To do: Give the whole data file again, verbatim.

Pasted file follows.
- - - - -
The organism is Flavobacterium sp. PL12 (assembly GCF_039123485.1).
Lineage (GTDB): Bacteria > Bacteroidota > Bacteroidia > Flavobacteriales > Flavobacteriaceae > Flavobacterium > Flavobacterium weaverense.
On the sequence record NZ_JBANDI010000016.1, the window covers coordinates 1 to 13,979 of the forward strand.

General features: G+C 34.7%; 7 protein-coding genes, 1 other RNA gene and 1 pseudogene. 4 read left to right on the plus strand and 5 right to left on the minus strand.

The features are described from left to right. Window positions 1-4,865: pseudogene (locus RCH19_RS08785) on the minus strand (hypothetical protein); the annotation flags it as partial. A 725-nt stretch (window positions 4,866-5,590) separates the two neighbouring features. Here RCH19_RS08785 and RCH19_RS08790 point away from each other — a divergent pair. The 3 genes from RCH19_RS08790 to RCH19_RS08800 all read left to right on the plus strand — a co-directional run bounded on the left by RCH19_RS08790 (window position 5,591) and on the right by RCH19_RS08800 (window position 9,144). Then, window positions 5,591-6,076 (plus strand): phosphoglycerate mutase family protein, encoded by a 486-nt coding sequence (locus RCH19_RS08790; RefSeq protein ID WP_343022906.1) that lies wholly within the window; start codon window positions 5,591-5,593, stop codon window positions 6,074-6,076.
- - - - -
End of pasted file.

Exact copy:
The organism is Flavobacterium sp. PL12 (assembly GCF_039123485.1).
Lineage (GTDB): Bacteria > Bacteroidota > Bacteroidia > Flavobacteriales > Flavobacteriaceae > Flavobacterium > Flavobacterium weaverense.
On the sequence record NZ_JBANDI010000016.1, the window covers coordinates 1 to 13,979 of the forward strand.

General features: G+C 34.7%; 7 protein-coding genes, 1 other RNA gene and 1 pseudogene. 4 read left to right on the plus strand and 5 right to left on the minus strand.

The features are described from left to right. Window positions 1-4,865: pseudogene (locus RCH19_RS08785) on the minus strand (hypothetical protein); the annotation flags it as partial. A 725-nt stretch (window positions 4,866-5,590) separates the two neighbouring features. Here RCH19_RS08785 and RCH19_RS08790 point away from each other — a divergent pair. The 3 genes from RCH19_RS08790 to RCH19_RS08800 all read left to right on the plus strand — a co-directional run bounded on the left by RCH19_RS08790 (window position 5,591) and on the right by RCH19_RS08800 (window position 9,144). Then, window positions 5,591-6,076 (plus strand): phosphoglycerate mutase family protein, encoded by a 486-nt coding sequence (locus RCH19_RS08790; RefSeq protein ID WP_343022906.1) that lies wholly within the window; start codon window positions 5,591-5,593, stop codon window positions 6,074-6,076.